NFL

Stephen Jackson Can No Longer Be Taken Seriously After Saying DeSean Jackson Is ‘Speaking the Truth’

Former NBA player Stephen Jackson stepped back into the spotlight on May 26, the day after George Floyd died. Floyd, a black man who had his neck kneeled on by a white Minneapolis police officer for nearly nine minutes, died as a result on May 25. Jackson has been speaking out on racial inequality ever since. His latest comments, however, have raised more than a few eyebrows.

Stephen Jackson and George Floyd were friends

RELATED: The NFL Needs to Suspend DeSean Jackson Immediately After Anti-Semitic Instagram Posts

Stephen Jackson spent 14 seasons in the NBA. Although he was never an NBA All-Star, he managed to carve out a very productive professional basketball career. Jackson played for eight teams in those 14 seasons. He finished his career by averaging 15.1 points per game. He hasn’t played since the 2013-14 season when he played in nine games with the Los Angeles Clippers.

Jackson woke up on the morning of May 26, the day after the death of George Floyd, and was back in the spotlight. Floyd was a personal friend of Jackson’s and a man Jackson called ‘Twin.’ He posted a heartfelt message and he said he vowed to not let his death ride.

“This is what I gotta wake up to, huh?” said Jackson through tears in the Instagram post. “This is what I gotta wake up to. Floyd was my brother, man. We called each other “Twin,” bruh. Everybody know me and Floyd called each other “Twin.” My brother was only out there in Minnesota, he was changing his life, he went to Minnesota, he was driving trucks. I just sent him two, three boxes of clothes. My boy was doing what he was supposed to do, man, and y’all go kill my brother, man. I’m on my way to Minnesota, man. Whatever I can do, can’t let this ride, dog.”

DeSean Jackson’s ‘appalling’ posts

Philadelphia Eagles wide receiver DeSean Jackson recently shared a post on Instagram where he attributed a quote from Adolf Hitler, which was later determined it was not from Hitler via Snopes.com, that said white Jews “will blackmail America. (They) will extort America, their plan for world domination won’t work if the Negroes know who they were.”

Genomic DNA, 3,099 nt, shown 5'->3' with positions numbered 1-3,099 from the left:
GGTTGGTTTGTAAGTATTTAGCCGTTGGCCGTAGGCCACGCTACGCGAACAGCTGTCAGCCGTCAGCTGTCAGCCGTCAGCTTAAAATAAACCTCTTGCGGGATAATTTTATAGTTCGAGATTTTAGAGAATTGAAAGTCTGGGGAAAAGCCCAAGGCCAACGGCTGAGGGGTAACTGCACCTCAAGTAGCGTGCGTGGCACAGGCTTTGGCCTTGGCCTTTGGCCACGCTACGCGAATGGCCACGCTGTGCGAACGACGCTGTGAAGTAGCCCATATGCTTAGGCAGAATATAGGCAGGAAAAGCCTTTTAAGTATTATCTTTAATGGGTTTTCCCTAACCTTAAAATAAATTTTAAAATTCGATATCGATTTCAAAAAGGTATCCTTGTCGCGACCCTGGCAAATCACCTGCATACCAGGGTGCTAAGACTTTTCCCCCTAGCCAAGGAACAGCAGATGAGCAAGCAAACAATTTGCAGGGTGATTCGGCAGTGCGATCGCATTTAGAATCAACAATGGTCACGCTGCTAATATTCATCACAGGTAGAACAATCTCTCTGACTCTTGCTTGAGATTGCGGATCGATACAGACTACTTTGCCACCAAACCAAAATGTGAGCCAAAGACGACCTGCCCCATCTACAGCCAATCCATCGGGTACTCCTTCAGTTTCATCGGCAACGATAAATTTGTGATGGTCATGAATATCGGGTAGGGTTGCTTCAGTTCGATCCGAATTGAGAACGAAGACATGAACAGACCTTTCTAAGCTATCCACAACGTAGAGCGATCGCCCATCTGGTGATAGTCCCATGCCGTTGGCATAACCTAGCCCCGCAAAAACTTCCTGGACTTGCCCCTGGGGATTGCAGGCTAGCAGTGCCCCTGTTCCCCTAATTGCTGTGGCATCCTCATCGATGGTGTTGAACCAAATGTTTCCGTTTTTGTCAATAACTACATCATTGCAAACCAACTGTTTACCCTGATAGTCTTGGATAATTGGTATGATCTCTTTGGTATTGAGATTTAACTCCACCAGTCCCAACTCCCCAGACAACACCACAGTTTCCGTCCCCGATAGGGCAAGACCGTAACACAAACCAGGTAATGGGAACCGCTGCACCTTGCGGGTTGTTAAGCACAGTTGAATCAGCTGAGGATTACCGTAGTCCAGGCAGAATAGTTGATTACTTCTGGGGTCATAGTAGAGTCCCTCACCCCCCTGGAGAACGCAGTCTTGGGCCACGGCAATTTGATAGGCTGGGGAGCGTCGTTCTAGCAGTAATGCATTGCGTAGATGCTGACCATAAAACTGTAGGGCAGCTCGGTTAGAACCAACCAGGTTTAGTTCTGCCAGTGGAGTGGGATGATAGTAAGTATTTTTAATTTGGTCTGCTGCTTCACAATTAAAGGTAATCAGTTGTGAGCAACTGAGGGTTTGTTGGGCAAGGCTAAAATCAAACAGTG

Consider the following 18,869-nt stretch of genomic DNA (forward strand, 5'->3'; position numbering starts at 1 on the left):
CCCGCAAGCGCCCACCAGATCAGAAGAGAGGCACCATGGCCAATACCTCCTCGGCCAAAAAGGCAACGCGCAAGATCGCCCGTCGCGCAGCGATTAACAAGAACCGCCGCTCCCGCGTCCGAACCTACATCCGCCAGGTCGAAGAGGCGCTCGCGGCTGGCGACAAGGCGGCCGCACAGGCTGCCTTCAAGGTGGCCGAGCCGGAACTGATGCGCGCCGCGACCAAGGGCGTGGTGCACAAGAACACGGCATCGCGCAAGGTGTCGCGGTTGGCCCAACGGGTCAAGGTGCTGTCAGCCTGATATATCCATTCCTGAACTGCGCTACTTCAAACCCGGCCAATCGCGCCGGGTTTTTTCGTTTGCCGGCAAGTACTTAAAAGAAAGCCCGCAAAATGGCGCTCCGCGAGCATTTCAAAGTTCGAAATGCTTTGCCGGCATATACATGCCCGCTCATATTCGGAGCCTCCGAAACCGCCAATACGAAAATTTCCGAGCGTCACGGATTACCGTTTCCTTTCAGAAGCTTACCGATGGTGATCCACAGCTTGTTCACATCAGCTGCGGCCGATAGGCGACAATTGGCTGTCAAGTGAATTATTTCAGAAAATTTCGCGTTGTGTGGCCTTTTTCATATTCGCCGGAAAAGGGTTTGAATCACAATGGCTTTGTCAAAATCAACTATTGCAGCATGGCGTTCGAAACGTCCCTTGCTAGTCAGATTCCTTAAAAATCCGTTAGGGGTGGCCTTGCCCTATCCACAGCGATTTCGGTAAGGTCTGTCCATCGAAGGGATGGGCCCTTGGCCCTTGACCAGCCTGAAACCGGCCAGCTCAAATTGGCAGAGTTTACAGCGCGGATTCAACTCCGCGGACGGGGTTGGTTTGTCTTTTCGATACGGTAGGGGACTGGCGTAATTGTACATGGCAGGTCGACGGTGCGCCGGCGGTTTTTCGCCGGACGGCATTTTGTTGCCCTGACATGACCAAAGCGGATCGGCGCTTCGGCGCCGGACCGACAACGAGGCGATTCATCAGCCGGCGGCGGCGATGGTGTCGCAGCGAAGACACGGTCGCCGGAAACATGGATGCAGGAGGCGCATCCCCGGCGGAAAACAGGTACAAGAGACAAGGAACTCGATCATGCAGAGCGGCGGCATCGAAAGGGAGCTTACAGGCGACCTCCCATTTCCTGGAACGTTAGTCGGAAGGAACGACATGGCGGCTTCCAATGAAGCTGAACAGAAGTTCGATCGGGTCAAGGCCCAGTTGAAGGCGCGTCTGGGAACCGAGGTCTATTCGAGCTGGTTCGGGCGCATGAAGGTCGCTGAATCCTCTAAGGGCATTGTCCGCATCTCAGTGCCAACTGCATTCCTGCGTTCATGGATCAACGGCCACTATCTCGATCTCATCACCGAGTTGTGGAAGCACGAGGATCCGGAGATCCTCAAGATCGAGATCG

According to ESPN, Jackson also shared two other controversial social media posts that have since been deleted. On Saturday and on Monday he shared posts showing admiration for Nation of Islam leader Louis Farrakhan, whom the Anti-Defamation League and Southern Poverty Law Center have identified as anti-Semitic. Those posts have since been deleted.

The Philadelphia Eagles issued a statement on the matter, saying “We have spoken with DeSean Jackson about his social media posts. Regardless of his intentions, the messages he shared were offensive, harmful, and absolutely appalling. They have no place in our society, and are not condoned or supported in any way by the organization.” The NFL also released a statement and called Jackson’s actions “highly inappropriate, offensive and divisive.”

Stephen Jackson agrees with DeSean Jackson, then blasts Eagles

DeSean Jackson issued an apology saying he realized he unintentionally hurt the Jewish community by sharing posts falsely attributed to Adolf Hitler and praise for a political activist notorious for making anti-Semitic remarks, according to The New York Post. He continued by saying “Now, more than ever, we must work together to end discrimination of all types and against all people and communities.” He said his apology was more than words and it’s a promise to do better.

Meanwhile, Stephen Jackson went on to back DeSean Jackson and his posts. In a series of social media posts, Stephen Jackson said of DeSean Jackson “He’s speaking the truth. You know he don’t hate nobody. But he’s speaking the truth of the facts that he knows, and trying to educate others. But y’all don’t want us to educate ourselves. If this was talking about the black race, y’all ain’t saying nothing about it.”

Stephen Jackson went on. “You killing us, police killing us and treating us like s–t, racism at an all-time high, but none of you NFL owners spoke up on that,” he said. “And none of you teams spoke up on that.”